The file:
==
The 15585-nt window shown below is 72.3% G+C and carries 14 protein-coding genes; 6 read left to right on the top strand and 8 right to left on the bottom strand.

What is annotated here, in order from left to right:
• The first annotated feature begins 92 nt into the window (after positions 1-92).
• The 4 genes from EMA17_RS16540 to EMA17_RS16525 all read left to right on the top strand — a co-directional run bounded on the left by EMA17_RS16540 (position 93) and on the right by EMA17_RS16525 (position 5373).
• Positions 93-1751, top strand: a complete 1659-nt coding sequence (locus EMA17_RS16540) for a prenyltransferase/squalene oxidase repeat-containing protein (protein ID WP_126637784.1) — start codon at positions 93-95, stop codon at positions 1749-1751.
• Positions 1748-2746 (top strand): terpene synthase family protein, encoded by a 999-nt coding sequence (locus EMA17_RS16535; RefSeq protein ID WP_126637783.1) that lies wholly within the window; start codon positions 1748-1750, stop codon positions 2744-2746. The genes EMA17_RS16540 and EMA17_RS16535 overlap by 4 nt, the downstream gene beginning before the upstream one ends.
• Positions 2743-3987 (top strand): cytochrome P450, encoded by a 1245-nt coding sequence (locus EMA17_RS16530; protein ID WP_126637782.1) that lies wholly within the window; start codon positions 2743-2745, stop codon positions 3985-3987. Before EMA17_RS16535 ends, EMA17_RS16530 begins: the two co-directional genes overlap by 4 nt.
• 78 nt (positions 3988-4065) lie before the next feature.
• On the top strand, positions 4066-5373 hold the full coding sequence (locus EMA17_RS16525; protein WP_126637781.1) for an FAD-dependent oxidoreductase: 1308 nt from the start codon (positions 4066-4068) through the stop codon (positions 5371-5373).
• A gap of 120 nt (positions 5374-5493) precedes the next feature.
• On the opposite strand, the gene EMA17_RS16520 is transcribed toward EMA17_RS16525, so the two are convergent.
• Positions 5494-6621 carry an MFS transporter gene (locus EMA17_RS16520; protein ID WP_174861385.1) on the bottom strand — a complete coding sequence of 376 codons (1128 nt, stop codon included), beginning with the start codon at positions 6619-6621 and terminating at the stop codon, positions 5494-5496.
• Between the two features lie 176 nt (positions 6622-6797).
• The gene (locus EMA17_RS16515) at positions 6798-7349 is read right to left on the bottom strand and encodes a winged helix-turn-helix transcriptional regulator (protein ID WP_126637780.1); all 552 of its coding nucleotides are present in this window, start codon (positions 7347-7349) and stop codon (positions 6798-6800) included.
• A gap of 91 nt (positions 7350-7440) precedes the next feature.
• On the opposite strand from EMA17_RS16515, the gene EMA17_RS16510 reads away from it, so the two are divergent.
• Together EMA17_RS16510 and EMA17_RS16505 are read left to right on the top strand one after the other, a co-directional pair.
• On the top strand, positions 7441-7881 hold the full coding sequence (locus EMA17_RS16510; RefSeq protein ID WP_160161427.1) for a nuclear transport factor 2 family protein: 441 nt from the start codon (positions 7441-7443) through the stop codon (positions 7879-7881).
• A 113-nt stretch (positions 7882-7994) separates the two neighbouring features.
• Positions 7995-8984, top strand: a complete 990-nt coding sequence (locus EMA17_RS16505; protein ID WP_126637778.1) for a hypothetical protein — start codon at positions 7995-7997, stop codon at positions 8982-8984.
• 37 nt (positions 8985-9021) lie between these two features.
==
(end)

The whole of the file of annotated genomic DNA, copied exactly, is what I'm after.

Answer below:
The 15585-nt window shown below is 72.3% G+C and carries 14 protein-coding genes; 6 read left to right on the top strand and 8 right to left on the bottom strand.

What is annotated here, in order from left to right:
• The first annotated feature begins 92 nt into the window (after positions 1-92).
• The 4 genes from EMA17_RS16540 to EMA17_RS16525 all read left to right on the top strand — a co-directional run bounded on the left by EMA17_RS16540 (position 93) and on the right by EMA17_RS16525 (position 5373).
• Positions 93-1751, top strand: a complete 1659-nt coding sequence (locus EMA17_RS16540) for a prenyltransferase/squalene oxidase repeat-containing protein (protein ID WP_126637784.1) — start codon at positions 93-95, stop codon at positions 1749-1751.
• Positions 1748-2746 (top strand): terpene synthase family protein, encoded by a 999-nt coding sequence (locus EMA17_RS16535; RefSeq protein ID WP_126637783.1) that lies wholly within the window; start codon positions 1748-1750, stop codon positions 2744-2746. The genes EMA17_RS16540 and EMA17_RS16535 overlap by 4 nt, the downstream gene beginning before the upstream one ends.
• Positions 2743-3987 (top strand): cytochrome P450, encoded by a 1245-nt coding sequence (locus EMA17_RS16530; protein ID WP_126637782.1) that lies wholly within the window; start codon positions 2743-2745, stop codon positions 3985-3987. Before EMA17_RS16535 ends, EMA17_RS16530 begins: the two co-directional genes overlap by 4 nt.
• 78 nt (positions 3988-4065) lie before the next feature.
• On the top strand, positions 4066-5373 hold the full coding sequence (locus EMA17_RS16525; protein WP_126637781.1) for an FAD-dependent oxidoreductase: 1308 nt from the start codon (positions 4066-4068) through the stop codon (positions 5371-5373).
• A gap of 120 nt (positions 5374-5493) precedes the next feature.
• On the opposite strand, the gene EMA17_RS16520 is transcribed toward EMA17_RS16525, so the two are convergent.
• Positions 5494-6621 carry an MFS transporter gene (locus EMA17_RS16520; protein ID WP_174861385.1) on the bottom strand — a complete coding sequence of 376 codons (1128 nt, stop codon included), beginning with the start codon at positions 6619-6621 and terminating at the stop codon, positions 5494-5496.
• Between the two features lie 176 nt (positions 6622-6797).
• The gene (locus EMA17_RS16515) at positions 6798-7349 is read right to left on the bottom strand and encodes a winged helix-turn-helix transcriptional regulator (protein ID WP_126637780.1); all 552 of its coding nucleotides are present in this window, start codon (positions 7347-7349) and stop codon (positions 6798-6800) included.
• A gap of 91 nt (positions 7350-7440) precedes the next feature.
• On the opposite strand from EMA17_RS16515, the gene EMA17_RS16510 reads away from it, so the two are divergent.
• Together EMA17_RS16510 and EMA17_RS16505 are read left to right on the top strand one after the other, a co-directional pair.
• On the top strand, positions 7441-7881 hold the full coding sequence (locus EMA17_RS16510; RefSeq protein ID WP_160161427.1) for a nuclear transport factor 2 family protein: 441 nt from the start codon (positions 7441-7443) through the stop codon (positions 7879-7881).
• A 113-nt stretch (positions 7882-7994) separates the two neighbouring features.
• Positions 7995-8984, top strand: a complete 990-nt coding sequence (locus EMA17_RS16505; protein ID WP_126637778.1) for a hypothetical protein — start codon at positions 7995-7997, stop codon at positions 8982-8984.
• 37 nt (positions 8985-9021) lie between these two features.